Puppies love to investigate

Every garden should have some water.  The main thing is to decide what you want from it.  There are so many options to choose from.  Do you want the noise of water tumbling from a fountain, the cool serenity of still water, the sight of it flowing, or even an atmospheric mist?  However, when you have dogs around there are a lot more things to think about.  I’m sure many of you, like me, have dogs that enjoy swimming or even paddling.  I’ll never forget a visit to a friend’s house which resulted in my puppy taking a swim in her pond.  The fish and frogs survived and the puppy was unscathed, just a little wet.  But it brought home to me how much more careful a dog owner has to be about how they have water in the garden.

For ground level ponds, the option is mainly between the informal and the formal.  If you want a classic ground level wildlife pond with sloping sides to help wildlife get in and out, then you will probably have to make a few compromises.  You could put a fence around the pond and therefore avoid the possibility of the dogs getting into the water.  I have seen some very elegant formal pools designed with balustrades around them (not necessarily because of dogs).  These would allow you to have ground level water that dogs can’t reach, assuming the spacing is small enough to stop your breed of dog getting between the columns.  Remember, swimming pools fall into this ground level category.  Even if you have a cover on a pool, dogs can manage to get under it and might get harmed.  Rills and water pavements could be an answer if you want ground level water.  Here, there is only a small gap between the hard landscaping through which the water flows.  The size of your dog is probably the deciding factor as to whether or not ground level water is a practical alternative for you. 

Our raised pond

The other main option for a pond is to have a raised one.  The fact that the water is raised above ground level does provide a natural barrier, and this is what I opted for.  Two of my dogs have taken no notice of the pond at all, however, the youngest has been seen to jump up on the surround and walk around the pond.  She also seemed to like to take a bite out of the leaves of a water lily, which thankfully did not appear to harm her.  Every time we caught her, we told her that this was not acceptable behaviour and she now either has got the message, or maybe does it when we are not around to see!  Either way, she has not come in wet, so does not appear to have swum in the pond and we are no longer finding water lilies with tell tale bite marks.  A variation on the theme of a raised pond is the water barrel which allows you to have a small fountain or some plants.  Again, the size of your dog may be the deciding feature here, the larger the dog the less likely the height is to work as a barrier and the more likely they may be to drink out of it.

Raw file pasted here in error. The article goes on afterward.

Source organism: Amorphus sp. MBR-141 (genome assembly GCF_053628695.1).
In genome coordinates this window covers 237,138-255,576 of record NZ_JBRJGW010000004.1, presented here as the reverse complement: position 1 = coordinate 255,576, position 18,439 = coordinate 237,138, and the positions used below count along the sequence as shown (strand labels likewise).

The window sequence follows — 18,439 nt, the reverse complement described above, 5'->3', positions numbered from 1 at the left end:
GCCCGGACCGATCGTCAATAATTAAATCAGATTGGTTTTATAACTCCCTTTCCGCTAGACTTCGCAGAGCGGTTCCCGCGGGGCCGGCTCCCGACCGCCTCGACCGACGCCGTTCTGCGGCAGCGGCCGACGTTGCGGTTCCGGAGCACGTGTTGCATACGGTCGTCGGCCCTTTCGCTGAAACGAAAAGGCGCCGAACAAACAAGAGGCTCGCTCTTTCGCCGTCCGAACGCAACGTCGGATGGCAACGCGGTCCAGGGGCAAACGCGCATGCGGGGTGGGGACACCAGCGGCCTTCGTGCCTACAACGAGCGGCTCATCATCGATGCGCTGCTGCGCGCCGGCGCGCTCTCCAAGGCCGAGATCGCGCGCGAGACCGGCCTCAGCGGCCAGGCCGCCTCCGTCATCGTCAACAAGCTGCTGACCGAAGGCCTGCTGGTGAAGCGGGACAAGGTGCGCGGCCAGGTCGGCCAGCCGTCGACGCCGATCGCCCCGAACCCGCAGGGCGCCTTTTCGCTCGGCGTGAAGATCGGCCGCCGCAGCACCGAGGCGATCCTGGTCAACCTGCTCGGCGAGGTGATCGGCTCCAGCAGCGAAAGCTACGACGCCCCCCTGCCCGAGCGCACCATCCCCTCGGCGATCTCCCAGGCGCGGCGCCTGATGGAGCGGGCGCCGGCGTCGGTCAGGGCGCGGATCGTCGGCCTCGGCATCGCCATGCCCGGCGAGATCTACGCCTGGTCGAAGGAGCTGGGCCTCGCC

If you don’t want flat water, then what other options are there?  Well, nowadays there are a wide variety of water features where water spills out of some receptacle.  The water is stored underground and stones cover the ground around the feature so that the water can get back to the tank.  I have found these to be very dog friendly.  You may find that your dogs use it as water fountain, but provided you don’t use chemicals in the water, this will not be harmful to them.

Another option is a self contained wall fountain.  This creates sound and movement and since it is mounted above ground level can be positioned at an appropriate height to ensure that your dogs can’t get access to it.  You can select from a wide variety of interesting designs or sculpture.

One of the biggest problems with water is keeping it clear, particularly from blanket weed.  Thankfully there are a number of dog safe methods of doing this.  Physical removal of blanket weed is obviously the safest, but a number of products based on barley straw are available to help.  You can just put barley straw into the pond, in some form of netting to keep it together, or buy liquid products which contain barley straw to add to the water.  So long as you are diligent and act as soon as you see the problem, the blanket weed shouldn’t last long.

If you don’t want water in its normal forms, then there is still an option available to you.  How about creating an atmosphere of mystery in your garden?  You can now buy mist machines that spray out a “fog” of water.  You will have no pond for your dog to swim in or drink out of, but you may have them coming in a bit damp on those occasions they venture into that part of the garden.  This is unlikely to be nothing worse than being out in a shower of rain.  If they are like my dogs, they will not choose to be in it for too long if possible.

Whatever form of water you choose, please take extra care with puppies.  They have so much to learn about the world and love to explore everything.  When you first introduce the water feature, you will have to increase your vigilance to keep them safe.

So, having dogs does not preclude you from having water in your garden.  Yes, you will have to think a little more carefully that most gardeners, and think about your dogs and their needs, but the thought will be so worthwhile.  You will have the pleasure of an added dimension to the garden – can’t you just imagine yourself relaxing in it after a day out with your dog.

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